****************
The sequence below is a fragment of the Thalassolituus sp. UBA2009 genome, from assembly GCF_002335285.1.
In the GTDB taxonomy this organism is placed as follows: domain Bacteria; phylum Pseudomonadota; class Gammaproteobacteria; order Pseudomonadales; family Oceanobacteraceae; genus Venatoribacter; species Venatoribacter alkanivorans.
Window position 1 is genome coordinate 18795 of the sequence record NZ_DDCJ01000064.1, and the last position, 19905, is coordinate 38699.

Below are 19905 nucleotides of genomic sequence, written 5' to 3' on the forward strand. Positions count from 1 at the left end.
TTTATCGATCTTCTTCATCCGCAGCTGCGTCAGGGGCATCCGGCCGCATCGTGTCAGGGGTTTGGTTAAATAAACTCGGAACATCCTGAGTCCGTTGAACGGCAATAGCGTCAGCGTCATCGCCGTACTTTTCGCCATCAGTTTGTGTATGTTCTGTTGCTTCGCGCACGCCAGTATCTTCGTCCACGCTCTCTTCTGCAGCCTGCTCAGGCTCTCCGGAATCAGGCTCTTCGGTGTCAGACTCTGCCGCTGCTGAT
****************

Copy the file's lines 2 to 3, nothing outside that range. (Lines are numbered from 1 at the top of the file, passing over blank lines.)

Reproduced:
In the GTDB taxonomy this organism is placed as follows: domain Bacteria; phylum Pseudomonadota; class Gammaproteobacteria; order Pseudomonadales; family Oceanobacteraceae; genus Venatoribacter; species Venatoribacter alkanivorans.
Window position 1 is genome coordinate 18795 of the sequence record NZ_DDCJ01000064.1, and the last position, 19905, is coordinate 38699.